Monahan maintained the fatal shot was an accident involving a defective gun and that he believed the house he shared with his wife about 40 miles (65 kilometers) north of Albany was “under siege” by intruders. He said he came out with a shotgun to try to scare the group away while his wife hid inside.

Prosecutors argued that Monahan was motivated by irrational rage toward trespassers.

A jury deliberated for less then two hours before returning guilty verdicts in January against Monahan for murder, reckless endangerment and tampering with physical evidence.

Gillis’ father, Andrew Gillis, has described his daughter as someone who loved animals and had dreams of becoming a marine biologist or a veterinarian


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Artists outraged by removal of groundbreaking work along Des Moines pond

DES MOINES, Iowa (AP) — A Des Moines arts organization is preparing to rip out a groundbreaking artwork that lines a pond in a historic city park, surprising the New York artist who created the work decades ago and leading to an outpouring of opposition by other artists and local residents.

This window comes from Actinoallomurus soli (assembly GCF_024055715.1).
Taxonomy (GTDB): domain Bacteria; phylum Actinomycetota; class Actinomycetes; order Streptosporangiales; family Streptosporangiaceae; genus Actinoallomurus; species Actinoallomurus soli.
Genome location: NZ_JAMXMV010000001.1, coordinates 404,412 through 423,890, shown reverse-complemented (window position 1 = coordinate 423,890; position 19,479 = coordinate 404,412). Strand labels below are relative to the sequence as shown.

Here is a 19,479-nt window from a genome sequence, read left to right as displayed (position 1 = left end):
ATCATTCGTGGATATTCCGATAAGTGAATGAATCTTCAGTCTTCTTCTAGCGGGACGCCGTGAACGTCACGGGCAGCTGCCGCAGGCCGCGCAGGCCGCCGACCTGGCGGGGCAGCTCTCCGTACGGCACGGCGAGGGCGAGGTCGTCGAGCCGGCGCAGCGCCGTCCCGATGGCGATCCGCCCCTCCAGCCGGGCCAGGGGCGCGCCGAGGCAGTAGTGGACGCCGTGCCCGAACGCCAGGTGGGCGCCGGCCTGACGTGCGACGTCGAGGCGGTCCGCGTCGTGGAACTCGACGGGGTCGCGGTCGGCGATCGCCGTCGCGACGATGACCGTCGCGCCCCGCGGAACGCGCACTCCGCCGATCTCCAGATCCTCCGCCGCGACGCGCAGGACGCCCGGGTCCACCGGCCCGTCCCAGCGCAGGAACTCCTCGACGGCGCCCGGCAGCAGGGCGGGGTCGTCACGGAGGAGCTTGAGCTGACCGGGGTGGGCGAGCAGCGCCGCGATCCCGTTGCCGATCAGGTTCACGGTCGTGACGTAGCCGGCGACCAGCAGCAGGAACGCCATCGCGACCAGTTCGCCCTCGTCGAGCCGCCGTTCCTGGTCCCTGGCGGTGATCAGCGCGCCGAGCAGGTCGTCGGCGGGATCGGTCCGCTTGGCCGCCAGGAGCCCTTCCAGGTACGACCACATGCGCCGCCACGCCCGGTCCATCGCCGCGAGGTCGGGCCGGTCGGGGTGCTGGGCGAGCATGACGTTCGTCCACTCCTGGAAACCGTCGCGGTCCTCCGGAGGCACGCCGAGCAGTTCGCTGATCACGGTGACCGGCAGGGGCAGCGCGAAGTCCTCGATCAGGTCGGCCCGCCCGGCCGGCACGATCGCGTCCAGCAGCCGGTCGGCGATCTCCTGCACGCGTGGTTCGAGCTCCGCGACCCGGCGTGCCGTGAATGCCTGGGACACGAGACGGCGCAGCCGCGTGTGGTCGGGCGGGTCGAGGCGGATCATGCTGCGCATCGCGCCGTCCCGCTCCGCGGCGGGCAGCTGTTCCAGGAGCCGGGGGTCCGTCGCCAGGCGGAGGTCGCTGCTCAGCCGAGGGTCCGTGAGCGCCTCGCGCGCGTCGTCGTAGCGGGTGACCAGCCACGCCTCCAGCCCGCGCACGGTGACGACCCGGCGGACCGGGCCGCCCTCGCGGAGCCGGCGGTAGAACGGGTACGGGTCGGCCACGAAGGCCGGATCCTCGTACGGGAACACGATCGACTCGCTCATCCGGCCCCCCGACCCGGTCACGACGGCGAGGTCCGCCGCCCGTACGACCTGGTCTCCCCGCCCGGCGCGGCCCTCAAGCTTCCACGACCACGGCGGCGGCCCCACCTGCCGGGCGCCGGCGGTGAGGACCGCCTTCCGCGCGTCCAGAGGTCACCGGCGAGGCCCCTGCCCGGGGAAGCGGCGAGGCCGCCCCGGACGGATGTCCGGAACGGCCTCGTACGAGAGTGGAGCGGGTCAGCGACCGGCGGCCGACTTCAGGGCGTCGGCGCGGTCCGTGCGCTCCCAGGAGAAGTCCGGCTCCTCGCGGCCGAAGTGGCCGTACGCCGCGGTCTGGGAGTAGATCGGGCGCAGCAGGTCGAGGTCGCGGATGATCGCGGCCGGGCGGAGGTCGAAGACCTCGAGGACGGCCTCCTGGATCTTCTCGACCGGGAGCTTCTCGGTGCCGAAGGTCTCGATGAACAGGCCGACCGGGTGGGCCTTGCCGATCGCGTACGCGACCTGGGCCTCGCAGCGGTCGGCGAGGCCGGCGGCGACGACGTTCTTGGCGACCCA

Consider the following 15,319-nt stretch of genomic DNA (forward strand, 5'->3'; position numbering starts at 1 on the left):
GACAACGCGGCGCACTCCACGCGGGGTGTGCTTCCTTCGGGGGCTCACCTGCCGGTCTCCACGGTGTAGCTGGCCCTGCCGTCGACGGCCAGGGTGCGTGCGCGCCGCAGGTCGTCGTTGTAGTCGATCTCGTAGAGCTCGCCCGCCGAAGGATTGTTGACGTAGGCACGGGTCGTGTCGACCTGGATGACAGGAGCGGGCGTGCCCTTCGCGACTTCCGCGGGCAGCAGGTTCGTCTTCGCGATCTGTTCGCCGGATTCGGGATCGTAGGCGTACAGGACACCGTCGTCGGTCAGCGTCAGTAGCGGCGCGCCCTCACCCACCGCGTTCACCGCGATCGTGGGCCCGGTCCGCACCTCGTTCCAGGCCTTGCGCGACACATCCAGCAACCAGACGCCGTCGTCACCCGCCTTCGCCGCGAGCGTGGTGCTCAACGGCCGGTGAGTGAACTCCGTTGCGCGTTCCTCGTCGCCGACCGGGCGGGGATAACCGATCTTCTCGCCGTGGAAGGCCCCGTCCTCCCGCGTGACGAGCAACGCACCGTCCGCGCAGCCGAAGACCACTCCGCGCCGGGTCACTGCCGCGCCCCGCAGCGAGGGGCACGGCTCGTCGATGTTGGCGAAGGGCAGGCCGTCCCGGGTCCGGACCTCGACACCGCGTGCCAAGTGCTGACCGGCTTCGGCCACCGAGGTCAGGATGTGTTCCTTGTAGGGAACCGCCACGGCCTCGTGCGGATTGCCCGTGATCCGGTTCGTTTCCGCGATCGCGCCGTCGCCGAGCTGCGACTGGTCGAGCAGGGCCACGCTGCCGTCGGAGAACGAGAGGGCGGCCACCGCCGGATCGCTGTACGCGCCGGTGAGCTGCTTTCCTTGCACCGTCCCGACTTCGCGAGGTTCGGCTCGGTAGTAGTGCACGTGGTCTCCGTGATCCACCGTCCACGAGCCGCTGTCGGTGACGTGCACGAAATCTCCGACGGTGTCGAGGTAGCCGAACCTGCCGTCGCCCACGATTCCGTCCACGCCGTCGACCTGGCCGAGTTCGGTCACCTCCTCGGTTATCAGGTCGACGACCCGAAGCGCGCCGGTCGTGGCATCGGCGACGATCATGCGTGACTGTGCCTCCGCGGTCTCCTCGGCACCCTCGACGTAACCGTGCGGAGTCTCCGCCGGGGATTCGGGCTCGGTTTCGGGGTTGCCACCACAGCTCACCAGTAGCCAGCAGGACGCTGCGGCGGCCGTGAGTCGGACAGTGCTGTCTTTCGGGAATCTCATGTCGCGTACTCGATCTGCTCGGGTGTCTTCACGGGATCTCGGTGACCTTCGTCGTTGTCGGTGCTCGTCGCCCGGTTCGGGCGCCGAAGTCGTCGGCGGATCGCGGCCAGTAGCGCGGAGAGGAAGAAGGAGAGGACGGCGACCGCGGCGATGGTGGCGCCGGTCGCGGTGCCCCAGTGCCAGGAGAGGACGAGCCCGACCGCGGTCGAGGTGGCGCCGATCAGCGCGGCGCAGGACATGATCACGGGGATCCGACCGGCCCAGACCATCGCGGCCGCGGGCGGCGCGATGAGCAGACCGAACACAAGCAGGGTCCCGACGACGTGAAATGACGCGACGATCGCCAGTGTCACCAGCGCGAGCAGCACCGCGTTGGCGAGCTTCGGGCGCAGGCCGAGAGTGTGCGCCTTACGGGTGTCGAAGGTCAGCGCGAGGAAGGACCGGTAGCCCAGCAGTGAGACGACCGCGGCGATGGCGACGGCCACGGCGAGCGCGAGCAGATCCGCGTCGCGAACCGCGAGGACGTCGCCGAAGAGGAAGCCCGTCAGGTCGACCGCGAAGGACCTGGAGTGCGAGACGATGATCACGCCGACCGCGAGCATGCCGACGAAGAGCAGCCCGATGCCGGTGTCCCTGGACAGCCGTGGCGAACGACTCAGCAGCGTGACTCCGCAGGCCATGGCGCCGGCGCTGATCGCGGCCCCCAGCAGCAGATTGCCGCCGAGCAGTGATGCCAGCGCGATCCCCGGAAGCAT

The decision to remove the work — a series of walkways, shelters and viewing sites called Greenwood Pond: Double Site designed by artist Mary Miss — has outraged arts advocates nationally and surprised local residents, who have grown accustomed to meandering through the site. But the Des Moines Art Center, which oversees the artwork, said the largely wooden structures need repairs costing $2.6 million, and future maintenance would cost millions more.

Art Center Director Kelly Baum said there is no way to raise enough money to pay for the work, so demolition will begin this spring.

“It’s difficult and it’s challenging and it’s very, very unfortunate for me, for the board, for the staff and for the city, and I know for Mary,” Baum said.

The decision has stunned Miss, who saw the permanent exhibit completed in 1996 as a high point in her long career as a land artist. With land art, the artists create works using land formations and natural features like rocks and plants.